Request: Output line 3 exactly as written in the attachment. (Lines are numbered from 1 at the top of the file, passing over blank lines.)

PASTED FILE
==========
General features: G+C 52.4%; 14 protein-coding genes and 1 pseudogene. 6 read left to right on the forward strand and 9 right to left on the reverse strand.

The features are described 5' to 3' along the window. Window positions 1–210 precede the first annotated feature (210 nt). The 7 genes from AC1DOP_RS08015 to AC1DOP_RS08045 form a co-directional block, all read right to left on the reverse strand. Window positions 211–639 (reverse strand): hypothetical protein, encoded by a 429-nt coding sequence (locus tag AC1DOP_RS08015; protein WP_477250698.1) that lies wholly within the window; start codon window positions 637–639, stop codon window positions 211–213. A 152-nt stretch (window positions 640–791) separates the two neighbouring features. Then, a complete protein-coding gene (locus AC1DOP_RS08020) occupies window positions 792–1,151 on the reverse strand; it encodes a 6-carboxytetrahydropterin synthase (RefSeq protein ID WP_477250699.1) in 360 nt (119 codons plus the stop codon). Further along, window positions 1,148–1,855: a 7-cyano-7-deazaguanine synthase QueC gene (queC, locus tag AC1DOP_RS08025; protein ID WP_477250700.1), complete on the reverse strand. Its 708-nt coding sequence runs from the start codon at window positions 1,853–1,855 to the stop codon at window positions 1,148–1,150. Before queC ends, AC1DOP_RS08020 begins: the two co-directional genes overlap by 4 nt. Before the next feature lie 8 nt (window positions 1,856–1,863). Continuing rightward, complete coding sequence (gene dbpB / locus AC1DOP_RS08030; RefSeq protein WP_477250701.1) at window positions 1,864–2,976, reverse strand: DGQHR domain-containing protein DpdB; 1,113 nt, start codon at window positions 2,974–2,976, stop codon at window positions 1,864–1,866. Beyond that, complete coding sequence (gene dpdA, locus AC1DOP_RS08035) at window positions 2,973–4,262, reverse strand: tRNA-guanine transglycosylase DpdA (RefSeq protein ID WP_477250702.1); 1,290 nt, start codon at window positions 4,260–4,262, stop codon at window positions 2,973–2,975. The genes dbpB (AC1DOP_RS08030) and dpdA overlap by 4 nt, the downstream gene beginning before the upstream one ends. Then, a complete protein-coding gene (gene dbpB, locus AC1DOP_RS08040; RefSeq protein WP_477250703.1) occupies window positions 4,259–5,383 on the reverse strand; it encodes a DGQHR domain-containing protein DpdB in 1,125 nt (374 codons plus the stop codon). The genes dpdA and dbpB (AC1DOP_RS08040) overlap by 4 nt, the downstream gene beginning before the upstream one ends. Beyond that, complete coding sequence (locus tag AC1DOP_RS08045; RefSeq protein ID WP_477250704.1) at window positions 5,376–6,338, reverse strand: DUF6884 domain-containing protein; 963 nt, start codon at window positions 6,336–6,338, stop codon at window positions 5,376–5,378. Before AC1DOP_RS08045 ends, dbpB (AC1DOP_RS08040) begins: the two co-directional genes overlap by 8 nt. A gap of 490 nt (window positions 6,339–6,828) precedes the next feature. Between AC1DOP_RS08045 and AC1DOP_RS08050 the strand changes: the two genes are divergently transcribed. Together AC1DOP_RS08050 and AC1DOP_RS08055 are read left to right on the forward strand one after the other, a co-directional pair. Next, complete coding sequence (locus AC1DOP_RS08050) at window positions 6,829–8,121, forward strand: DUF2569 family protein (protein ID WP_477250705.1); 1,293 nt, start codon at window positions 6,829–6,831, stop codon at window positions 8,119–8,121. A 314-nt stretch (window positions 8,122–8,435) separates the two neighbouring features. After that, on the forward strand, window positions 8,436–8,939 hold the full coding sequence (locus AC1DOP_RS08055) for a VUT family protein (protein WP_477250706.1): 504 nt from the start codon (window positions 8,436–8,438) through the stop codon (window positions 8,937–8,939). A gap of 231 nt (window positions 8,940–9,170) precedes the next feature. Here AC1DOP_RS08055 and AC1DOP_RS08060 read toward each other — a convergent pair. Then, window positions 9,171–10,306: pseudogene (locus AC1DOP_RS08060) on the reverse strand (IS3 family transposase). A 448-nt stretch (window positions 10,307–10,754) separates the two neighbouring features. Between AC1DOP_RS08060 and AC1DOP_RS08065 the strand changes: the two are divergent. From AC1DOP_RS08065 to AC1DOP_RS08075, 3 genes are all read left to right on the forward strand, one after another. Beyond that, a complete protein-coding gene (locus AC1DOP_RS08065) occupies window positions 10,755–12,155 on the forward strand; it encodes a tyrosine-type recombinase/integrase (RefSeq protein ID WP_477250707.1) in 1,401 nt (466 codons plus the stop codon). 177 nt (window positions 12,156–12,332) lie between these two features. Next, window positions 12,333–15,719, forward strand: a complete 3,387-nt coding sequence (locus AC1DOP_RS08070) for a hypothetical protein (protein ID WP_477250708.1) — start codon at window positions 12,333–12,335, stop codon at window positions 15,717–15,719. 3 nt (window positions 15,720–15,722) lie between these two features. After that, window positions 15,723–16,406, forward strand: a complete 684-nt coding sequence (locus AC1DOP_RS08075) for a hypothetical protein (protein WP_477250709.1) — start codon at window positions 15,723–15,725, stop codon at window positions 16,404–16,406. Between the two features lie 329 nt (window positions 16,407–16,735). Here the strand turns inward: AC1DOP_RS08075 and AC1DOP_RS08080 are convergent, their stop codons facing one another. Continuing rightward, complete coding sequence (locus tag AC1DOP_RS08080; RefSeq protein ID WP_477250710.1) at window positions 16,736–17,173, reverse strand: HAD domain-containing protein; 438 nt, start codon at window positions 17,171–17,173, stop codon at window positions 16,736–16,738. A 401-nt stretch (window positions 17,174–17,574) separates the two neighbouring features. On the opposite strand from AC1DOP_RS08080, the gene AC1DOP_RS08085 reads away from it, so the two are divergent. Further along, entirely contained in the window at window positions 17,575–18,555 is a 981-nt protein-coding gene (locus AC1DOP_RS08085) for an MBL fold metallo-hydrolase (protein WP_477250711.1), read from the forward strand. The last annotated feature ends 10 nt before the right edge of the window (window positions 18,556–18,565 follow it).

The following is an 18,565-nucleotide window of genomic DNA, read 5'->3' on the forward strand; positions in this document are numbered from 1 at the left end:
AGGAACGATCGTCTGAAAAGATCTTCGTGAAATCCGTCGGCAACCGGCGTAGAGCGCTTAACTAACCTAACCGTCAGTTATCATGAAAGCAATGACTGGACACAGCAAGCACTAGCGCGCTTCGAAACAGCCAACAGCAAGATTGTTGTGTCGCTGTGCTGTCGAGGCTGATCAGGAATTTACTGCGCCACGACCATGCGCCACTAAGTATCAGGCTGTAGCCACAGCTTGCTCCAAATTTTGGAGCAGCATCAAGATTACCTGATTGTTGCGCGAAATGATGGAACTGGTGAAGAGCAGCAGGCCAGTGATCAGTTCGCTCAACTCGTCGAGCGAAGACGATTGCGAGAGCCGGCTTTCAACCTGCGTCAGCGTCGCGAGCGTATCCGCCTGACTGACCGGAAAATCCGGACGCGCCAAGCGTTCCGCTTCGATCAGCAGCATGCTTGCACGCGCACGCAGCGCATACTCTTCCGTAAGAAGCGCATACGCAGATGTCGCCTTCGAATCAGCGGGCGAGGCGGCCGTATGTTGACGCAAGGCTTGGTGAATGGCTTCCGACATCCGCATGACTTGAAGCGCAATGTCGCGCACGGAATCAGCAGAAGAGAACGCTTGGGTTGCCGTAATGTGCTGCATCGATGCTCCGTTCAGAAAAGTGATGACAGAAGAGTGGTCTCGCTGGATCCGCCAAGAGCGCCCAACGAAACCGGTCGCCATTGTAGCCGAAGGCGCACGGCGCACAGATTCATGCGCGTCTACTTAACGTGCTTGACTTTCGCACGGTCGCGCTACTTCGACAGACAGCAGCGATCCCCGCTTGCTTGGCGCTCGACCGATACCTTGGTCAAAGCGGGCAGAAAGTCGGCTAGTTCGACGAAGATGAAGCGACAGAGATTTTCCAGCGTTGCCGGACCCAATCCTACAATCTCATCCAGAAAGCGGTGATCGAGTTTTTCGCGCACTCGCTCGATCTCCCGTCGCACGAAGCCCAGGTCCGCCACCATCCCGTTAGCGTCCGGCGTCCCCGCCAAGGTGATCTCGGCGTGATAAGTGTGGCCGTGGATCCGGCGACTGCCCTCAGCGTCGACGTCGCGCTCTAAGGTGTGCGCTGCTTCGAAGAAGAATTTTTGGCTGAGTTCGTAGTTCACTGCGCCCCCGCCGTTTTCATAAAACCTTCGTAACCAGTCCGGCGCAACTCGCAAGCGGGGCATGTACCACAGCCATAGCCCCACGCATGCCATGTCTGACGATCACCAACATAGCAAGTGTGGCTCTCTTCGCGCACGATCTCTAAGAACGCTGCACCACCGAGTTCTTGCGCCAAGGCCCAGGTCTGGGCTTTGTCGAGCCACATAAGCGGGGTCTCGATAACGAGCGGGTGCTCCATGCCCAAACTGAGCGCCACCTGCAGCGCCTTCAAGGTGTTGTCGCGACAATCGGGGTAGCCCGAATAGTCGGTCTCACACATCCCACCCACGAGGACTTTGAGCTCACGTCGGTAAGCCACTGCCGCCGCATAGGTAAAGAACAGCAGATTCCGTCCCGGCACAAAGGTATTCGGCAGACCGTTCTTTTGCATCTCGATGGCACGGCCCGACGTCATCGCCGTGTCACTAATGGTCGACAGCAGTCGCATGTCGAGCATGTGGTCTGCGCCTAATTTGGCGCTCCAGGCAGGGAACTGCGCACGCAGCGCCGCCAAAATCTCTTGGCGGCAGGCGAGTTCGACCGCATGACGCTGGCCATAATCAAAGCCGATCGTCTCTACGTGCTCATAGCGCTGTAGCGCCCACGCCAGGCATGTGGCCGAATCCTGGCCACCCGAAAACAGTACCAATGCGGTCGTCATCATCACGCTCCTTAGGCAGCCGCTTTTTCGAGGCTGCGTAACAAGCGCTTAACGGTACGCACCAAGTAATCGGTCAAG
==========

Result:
The following is an 18,565-nucleotide window of genomic DNA, read 5'->3' on the forward strand; positions in this document are numbered from 1 at the left end: